Music for Sleeping Children (Video)

I have long been a fan of Charlie White's photography (I first learned about him when I saw Understanding Joshua, which knocked my socks off). His new project is called Music for Sleeping Children.

Music for Sleeping Children is an experimental collaboration between internationally recognized visual artist Charlie White and Mercury-nominated musician and producer Boom Bip (also known as Bryan Hollon). The project stems from White's investigations of the representation of American adolescence, and was born from a relationship forged between White and Hollon in 2009 when they collaborated on "We Like to Shop," a simple clap-along song from White's experimental cartoon, OMG BFF LOL that Hollon converted into a throbbing club track for the work's US premier at the Aldrich Museum. From there, White and Hollon set out to realize a far more ambitious project conceived by White as the marriage of in-depth teen interviews, discussions, and studio projects with pop, electronica, hip hop and experimental composition. Working in tandem, White and Hollon fashioned the concept of each track around the original studio recordings of teen girls ranging in age from 12 to 16. From eager enthusiasms, to exuberant chants, to adolescent melancholia, Music for Sleeping Children underscores the complex tensions resonant in the teen voices while transforming each girl into a popular music form of her own. Magical, uncomfortable, and original, Music for Sleeping Children is an artwork, an archive, and an album.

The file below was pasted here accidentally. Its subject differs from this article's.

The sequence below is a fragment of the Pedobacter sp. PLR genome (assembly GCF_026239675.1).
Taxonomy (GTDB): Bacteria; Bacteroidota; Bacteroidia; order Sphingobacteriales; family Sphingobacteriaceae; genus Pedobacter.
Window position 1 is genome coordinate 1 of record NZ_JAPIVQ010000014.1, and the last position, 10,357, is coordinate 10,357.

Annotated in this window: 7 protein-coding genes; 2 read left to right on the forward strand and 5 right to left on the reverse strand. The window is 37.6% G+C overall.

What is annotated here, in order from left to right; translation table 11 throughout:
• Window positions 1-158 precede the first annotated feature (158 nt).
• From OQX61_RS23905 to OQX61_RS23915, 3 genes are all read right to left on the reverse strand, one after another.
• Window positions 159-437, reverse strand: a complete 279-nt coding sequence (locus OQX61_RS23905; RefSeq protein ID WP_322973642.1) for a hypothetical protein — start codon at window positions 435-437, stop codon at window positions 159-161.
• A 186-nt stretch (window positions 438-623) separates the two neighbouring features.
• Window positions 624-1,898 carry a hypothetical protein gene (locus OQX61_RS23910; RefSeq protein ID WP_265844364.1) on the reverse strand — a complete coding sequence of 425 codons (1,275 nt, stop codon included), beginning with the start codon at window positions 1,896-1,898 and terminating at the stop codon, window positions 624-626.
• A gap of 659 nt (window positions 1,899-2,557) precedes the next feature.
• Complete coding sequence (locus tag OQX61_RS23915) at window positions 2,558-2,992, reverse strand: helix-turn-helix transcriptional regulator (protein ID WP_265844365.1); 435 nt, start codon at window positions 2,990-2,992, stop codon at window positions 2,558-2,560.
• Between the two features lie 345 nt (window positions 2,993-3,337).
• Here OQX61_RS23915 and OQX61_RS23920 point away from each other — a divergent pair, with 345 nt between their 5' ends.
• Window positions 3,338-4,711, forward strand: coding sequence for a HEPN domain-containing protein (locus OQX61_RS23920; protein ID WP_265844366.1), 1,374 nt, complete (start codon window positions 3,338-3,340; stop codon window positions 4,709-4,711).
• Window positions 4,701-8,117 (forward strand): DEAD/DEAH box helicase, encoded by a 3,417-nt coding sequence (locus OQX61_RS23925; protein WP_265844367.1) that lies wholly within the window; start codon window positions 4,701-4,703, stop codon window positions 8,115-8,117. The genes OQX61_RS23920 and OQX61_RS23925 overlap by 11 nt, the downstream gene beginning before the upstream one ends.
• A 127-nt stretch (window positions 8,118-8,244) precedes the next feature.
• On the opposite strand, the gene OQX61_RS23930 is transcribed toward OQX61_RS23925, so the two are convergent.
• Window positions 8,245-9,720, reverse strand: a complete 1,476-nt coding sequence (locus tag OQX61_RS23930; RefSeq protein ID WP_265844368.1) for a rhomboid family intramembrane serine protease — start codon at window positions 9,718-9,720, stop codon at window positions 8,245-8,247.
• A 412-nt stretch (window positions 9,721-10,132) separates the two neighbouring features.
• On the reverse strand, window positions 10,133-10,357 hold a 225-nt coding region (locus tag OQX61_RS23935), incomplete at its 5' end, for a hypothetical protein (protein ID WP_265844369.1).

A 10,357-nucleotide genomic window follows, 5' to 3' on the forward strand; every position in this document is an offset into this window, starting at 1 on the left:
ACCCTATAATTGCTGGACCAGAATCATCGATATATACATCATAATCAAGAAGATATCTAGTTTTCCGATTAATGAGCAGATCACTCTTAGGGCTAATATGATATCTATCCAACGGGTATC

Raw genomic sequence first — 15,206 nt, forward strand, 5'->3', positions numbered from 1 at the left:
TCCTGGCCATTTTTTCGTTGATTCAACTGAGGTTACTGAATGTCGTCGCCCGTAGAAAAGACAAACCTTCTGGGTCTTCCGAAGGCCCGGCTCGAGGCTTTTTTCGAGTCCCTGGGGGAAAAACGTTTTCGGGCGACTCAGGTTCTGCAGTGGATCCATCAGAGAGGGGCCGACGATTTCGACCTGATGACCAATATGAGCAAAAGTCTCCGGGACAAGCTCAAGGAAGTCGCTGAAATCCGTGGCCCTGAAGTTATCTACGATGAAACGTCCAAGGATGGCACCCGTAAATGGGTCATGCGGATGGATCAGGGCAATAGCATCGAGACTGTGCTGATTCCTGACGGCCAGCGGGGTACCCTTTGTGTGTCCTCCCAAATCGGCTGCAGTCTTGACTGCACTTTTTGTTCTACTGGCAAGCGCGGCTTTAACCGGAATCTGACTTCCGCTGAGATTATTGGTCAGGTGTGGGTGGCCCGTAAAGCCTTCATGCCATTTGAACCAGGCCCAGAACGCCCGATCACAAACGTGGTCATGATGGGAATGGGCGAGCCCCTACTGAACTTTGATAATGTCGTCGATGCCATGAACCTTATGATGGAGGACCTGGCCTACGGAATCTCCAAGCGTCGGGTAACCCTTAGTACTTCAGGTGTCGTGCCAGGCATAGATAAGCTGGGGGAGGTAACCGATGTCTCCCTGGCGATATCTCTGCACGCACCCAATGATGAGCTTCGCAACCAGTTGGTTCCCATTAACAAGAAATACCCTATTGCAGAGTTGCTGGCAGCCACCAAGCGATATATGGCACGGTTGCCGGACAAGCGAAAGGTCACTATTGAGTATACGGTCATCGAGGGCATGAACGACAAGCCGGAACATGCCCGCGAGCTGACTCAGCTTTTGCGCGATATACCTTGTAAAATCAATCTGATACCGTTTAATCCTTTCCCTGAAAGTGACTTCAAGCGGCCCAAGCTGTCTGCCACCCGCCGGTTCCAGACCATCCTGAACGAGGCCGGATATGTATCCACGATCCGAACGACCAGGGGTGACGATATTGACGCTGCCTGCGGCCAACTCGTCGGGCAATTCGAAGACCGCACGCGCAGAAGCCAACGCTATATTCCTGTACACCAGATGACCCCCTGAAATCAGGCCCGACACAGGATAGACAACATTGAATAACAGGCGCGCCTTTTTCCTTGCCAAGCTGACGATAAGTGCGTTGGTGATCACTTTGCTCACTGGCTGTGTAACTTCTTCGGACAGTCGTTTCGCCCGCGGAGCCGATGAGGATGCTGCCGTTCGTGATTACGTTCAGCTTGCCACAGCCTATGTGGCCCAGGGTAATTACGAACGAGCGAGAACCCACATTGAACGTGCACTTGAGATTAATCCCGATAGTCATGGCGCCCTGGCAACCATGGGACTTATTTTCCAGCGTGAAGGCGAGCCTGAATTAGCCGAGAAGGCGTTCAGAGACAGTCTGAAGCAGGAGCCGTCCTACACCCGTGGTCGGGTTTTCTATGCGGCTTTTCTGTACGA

More about Music for Sleeping Children

Discuss

6 Responses to “Music for Sleeping Children (Video)”

  1. Joel Emmett says:

    Is KROQ playing this?  Yet?

  2. Boundegar says:

    I don’t get the final image.  At first I thought it was a gravestone, but zooming in I see it’s made of balloons.

  3. This is amazing.  The whole site is: musicforsleepingchildren.com The videos [All killer, no filler]  seem to be by collaborators, video linked above was directed by Tom Kuntz.

  4. awjt says:

    that was weird and rad

  5. Is it an art project? Social commentary? Pure entertainment? What I like best is how it seems to blur the lines between those three concepts.

  6. Richard says:

    “… teen girls ranging in age from 12 to 16.”
    Sorry to be pedantic, but twelve-year-olds are not teenagers. You’re a TEENager if your age ends with the suffix TEEN.

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